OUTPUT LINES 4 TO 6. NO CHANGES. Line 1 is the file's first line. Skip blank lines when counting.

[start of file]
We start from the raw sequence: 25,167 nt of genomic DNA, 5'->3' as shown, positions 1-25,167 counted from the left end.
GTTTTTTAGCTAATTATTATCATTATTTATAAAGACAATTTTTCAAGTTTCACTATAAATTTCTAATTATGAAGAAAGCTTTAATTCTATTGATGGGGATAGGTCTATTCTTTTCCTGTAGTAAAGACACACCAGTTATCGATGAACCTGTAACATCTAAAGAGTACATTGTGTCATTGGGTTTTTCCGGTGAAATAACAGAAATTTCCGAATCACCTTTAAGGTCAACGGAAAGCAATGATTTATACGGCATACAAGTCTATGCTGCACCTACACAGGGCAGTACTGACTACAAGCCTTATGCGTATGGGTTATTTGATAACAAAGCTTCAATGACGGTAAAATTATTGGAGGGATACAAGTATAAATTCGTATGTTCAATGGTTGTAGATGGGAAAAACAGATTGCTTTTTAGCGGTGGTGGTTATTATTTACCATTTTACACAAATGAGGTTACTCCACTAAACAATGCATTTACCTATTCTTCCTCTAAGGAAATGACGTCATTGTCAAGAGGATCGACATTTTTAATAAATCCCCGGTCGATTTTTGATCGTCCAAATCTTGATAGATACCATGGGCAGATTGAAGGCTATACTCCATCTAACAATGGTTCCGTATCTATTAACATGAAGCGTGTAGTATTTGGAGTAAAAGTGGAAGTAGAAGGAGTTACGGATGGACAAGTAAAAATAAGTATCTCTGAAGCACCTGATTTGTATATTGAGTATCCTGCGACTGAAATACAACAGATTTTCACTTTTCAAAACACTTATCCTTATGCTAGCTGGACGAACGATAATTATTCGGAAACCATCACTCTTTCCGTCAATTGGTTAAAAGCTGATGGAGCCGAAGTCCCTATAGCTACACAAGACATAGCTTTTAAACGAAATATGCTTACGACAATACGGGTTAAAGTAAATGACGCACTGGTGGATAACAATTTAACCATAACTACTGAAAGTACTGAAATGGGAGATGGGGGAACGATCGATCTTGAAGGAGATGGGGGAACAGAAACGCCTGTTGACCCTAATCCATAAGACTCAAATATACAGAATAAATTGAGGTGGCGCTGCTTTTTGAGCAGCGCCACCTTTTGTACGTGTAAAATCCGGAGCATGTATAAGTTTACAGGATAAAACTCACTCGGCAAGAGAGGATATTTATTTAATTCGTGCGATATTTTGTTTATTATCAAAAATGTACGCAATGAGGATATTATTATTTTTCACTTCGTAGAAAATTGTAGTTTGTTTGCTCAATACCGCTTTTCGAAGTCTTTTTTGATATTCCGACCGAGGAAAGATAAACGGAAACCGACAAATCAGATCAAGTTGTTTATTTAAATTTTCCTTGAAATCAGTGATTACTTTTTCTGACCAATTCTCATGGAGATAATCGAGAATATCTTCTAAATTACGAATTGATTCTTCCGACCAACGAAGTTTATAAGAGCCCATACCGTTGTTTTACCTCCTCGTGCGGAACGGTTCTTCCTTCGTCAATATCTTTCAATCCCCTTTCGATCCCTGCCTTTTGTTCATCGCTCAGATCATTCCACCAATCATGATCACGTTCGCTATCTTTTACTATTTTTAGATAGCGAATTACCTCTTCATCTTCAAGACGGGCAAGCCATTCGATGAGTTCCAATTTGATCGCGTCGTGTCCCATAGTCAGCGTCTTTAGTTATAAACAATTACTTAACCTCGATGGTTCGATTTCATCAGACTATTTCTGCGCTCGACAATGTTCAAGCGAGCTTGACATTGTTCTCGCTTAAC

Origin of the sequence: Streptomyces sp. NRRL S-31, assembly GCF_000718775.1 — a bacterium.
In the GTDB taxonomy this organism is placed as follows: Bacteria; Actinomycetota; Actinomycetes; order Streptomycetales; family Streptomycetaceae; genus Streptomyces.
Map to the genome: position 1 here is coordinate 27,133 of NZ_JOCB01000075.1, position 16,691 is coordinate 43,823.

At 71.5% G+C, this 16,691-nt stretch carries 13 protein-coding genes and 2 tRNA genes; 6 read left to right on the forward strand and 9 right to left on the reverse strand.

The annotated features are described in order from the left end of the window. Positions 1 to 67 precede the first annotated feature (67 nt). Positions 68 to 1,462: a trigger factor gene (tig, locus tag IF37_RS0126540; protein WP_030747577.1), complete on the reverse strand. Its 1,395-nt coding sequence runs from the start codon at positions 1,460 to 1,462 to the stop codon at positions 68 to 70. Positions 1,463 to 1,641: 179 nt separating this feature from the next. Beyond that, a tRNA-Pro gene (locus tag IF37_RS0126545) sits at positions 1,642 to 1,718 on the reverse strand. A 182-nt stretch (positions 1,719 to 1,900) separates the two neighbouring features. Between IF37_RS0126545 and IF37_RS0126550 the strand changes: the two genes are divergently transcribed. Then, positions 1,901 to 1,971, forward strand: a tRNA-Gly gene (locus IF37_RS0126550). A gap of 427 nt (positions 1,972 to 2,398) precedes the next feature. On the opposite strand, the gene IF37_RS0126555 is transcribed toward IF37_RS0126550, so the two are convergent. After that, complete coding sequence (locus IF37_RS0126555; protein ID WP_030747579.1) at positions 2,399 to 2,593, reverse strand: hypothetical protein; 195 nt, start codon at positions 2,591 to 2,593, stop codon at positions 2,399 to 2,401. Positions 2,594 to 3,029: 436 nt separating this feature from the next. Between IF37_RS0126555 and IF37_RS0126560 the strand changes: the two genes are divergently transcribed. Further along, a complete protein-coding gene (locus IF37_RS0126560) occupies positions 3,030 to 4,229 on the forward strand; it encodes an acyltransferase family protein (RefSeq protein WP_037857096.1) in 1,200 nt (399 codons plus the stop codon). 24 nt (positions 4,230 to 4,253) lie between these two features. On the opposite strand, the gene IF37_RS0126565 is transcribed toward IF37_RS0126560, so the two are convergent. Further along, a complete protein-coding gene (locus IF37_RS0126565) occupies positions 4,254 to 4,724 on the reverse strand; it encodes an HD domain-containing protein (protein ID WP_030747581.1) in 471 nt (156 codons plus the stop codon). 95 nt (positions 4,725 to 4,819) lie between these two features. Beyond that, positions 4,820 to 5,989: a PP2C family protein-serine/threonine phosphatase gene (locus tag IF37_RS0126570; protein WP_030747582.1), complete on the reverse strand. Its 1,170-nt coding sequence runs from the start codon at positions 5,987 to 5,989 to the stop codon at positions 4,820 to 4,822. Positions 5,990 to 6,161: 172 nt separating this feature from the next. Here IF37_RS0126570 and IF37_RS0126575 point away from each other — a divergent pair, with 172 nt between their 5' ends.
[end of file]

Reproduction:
In the GTDB taxonomy this organism is placed as follows: Bacteria; Actinomycetota; Actinomycetes; order Streptomycetales; family Streptomycetaceae; genus Streptomyces.
Map to the genome: position 1 here is coordinate 27,133 of NZ_JOCB01000075.1, position 16,691 is coordinate 43,823.

At 71.5% G+C, this 16,691-nt stretch carries 13 protein-coding genes and 2 tRNA genes; 6 read left to right on the forward strand and 9 right to left on the reverse strand.